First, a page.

Mr. Moore has done the readers of Logistics Management a great disservice by misleading them into believing that shippers, when tendering goods on pallets, will now have to treat the pallets “as a commodity with full separate description on the Bill of Lading,” and that “many [shippers] will need to make a quick scramble to re-program their transportation management systems.”

Fact is that the only shippers potentially impacted by the CCSB’s approval of Subject 10 of Docket 2012-3 are those that ship empty—for lack of a better word—steel or wood pallets, shipping racks, etc., as named in item 150390. Again, the proposal amended only the classification provisions that apply when the commodities being shipped are steel or wood pallets, shipping racks, etc.

The CCSB has heard from a number of shippers and carriers who have read, or been told about, Mr. Moore’s column and have been left confused or dismayed by it. The common thread in the inquiries we’ve received is the misimpression, created by Mr. Moore, that there has been a change in the rules governing the classification of freight on pallets.

We are only too pleased to assist those who contact us in order to set the record straight. Indeed, we invite anyone who has questions in this regard to get in touch with the CCSB at 703-838-1810 or .(JavaScript must be enabled to view this email address) so that we may clear up any misconceptions they might have.

In view of the role of Logistics Management as a transportation industry resource, it is hoped that the actual and accurate effect of the amendment to item 150390 be published in an upcoming issue to correct the erroneous and alarming interpretation provided to your readers by Mr. Moore.

Subscribe to Logistics Management magazine

Subscribe today. It's FREE!
Get timely insider information that you can use to better manage your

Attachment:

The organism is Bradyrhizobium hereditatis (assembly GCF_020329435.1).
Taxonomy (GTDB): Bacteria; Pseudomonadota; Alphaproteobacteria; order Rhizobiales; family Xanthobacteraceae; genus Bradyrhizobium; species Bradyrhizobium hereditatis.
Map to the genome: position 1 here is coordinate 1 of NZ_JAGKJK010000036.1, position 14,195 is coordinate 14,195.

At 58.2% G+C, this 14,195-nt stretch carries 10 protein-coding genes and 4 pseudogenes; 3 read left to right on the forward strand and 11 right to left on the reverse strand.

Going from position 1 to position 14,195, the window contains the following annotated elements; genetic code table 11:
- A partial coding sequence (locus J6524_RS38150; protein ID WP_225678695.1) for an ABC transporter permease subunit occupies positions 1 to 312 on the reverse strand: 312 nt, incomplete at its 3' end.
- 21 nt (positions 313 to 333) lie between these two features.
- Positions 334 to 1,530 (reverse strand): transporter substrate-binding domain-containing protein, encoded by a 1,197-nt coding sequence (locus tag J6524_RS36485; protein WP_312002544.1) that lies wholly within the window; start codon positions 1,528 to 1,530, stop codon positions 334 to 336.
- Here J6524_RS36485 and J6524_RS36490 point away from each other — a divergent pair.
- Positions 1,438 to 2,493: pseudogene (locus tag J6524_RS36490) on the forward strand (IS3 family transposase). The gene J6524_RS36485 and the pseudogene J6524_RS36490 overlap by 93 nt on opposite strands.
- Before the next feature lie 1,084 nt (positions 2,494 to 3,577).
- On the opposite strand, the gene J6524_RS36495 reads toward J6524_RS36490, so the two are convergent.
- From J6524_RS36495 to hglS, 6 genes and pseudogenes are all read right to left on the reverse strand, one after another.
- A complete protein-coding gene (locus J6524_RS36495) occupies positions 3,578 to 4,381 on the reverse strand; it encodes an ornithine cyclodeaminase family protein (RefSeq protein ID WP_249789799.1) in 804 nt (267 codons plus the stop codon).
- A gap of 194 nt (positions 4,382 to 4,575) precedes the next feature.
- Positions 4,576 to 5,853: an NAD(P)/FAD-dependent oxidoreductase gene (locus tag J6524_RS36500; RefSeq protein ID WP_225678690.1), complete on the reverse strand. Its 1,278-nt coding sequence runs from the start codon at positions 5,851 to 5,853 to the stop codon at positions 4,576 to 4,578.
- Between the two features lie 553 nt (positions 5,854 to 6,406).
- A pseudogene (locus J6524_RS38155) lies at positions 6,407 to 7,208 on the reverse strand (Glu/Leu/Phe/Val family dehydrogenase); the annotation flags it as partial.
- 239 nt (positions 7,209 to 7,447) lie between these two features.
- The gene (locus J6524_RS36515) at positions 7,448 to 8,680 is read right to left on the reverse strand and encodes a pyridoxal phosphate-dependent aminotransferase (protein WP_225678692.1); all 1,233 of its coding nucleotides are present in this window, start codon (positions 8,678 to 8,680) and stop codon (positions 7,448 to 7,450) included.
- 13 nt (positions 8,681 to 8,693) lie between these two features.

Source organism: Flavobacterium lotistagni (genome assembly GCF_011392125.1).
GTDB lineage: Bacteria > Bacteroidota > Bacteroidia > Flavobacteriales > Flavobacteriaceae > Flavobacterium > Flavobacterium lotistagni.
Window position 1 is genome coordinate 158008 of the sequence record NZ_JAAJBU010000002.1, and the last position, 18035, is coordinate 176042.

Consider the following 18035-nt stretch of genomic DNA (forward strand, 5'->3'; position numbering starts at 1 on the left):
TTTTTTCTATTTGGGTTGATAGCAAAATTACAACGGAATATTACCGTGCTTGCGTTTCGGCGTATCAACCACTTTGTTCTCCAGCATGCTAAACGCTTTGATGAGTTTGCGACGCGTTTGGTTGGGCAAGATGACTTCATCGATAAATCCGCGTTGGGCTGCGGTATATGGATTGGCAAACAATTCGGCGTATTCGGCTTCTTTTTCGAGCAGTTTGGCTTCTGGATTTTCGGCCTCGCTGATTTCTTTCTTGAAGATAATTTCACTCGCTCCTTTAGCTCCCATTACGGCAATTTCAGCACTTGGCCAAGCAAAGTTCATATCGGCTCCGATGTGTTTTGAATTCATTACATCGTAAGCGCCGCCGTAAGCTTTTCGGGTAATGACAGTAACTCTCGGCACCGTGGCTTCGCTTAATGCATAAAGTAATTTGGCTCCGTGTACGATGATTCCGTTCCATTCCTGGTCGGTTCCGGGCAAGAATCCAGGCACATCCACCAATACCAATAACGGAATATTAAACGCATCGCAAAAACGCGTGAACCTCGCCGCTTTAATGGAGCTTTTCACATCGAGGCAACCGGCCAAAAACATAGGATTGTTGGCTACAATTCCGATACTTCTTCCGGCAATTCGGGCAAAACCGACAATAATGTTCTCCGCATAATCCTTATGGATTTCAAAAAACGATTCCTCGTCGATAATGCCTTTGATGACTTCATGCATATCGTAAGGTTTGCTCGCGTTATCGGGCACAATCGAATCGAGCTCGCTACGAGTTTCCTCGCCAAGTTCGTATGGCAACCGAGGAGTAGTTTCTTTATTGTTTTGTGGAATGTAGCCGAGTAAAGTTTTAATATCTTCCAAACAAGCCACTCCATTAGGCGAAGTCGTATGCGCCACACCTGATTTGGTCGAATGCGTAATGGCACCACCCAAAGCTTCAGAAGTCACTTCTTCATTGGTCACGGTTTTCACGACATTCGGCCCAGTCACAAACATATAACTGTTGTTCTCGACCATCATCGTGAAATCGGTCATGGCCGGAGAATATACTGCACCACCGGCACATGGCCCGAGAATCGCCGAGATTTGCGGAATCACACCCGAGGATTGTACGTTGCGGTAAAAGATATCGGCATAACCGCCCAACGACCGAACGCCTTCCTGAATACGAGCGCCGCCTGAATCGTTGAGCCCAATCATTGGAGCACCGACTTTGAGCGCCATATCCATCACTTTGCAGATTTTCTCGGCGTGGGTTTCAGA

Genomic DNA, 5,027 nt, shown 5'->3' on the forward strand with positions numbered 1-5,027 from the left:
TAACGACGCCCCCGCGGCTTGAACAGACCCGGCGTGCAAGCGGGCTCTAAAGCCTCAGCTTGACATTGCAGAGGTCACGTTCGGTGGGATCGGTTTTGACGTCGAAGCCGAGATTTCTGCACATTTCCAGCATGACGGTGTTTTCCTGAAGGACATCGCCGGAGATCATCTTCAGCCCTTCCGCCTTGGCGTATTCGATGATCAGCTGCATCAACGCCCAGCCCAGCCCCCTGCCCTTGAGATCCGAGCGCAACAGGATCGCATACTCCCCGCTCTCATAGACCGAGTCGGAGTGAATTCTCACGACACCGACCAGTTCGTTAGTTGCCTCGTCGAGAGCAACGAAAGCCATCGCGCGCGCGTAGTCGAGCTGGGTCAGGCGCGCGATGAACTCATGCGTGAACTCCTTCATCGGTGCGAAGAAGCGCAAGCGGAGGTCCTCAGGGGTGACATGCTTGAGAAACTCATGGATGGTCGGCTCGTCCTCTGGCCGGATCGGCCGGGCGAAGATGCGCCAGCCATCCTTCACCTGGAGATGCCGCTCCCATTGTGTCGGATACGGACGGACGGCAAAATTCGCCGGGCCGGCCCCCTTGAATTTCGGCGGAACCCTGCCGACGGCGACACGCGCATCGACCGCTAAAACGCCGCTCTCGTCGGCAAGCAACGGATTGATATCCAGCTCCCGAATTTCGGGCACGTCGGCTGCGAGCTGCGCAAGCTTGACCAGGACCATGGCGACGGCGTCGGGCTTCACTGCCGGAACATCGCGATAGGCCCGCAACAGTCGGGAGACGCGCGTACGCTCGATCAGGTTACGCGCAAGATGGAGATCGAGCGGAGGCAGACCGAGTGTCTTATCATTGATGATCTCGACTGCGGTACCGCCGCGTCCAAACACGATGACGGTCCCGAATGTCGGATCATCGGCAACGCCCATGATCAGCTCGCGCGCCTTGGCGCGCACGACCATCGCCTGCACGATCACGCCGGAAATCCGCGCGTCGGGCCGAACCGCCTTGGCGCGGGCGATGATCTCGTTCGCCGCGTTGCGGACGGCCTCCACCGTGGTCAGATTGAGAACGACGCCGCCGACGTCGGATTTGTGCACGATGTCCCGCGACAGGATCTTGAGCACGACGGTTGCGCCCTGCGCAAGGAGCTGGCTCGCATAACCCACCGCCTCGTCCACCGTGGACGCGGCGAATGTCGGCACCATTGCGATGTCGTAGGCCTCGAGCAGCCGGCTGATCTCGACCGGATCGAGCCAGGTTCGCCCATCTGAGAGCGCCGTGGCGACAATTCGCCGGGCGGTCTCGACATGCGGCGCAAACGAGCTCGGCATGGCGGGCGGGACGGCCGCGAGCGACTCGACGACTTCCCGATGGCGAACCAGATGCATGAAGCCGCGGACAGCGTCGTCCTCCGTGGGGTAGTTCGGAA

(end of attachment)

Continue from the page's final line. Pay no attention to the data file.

entire logistics operation.
Start your FREE subscription today!

Recent Entries

Seasonally-adjusted (SA) for-hire truck tonnage in March was up 1.1 percent on the heels of a revised 2.8 percent (from 3.1 percent) February decline, with the SA index at 133.5 (2000=100). This is off 0.3 percent from the all-time high for the SA of 135.8 from January 2015 and is up 5 percent annually.

Intermodal volume was up 8.1 percent annually at 280,016 containers and trailers. This outpaced the week ending April 11 at 270,463 and the week ending April 4 at 271,127. AAR said this tally marks the second highest weekly output it has ever recorded as well as the first time container and trailer traffic was higher than carloads for a one-week period.

Ocean cargo carrier service reliability across the three core East-West trades hit a five-month peak in March with an aggregate on-time performance of 64 percent, according to Carrier Performance Insight, the online schedule reliability tool provided by Drewry Supply Chain Advisors.

The Airforwarders Association, which represents more than 360 companies that move air cargo through the supply chain, today applauded an agreement reached by Congressional leaders to advance legislation giving the President authority to conclude key global trade agreements.

Despite great opportunity for growth, the logistics market in Latin America is lagging behind other emerging markets thanks in part to its notoriety for corruption, violence, poor infrastructure and government bureaucracy.

Comments

Post a comment
Commenting is not available in this channel entry.


© Copyright 2015 Peerless Media LLC, a division of EH Publishing, Inc • 111 Speen Street, Ste 200, Framingham, MA 01701 USA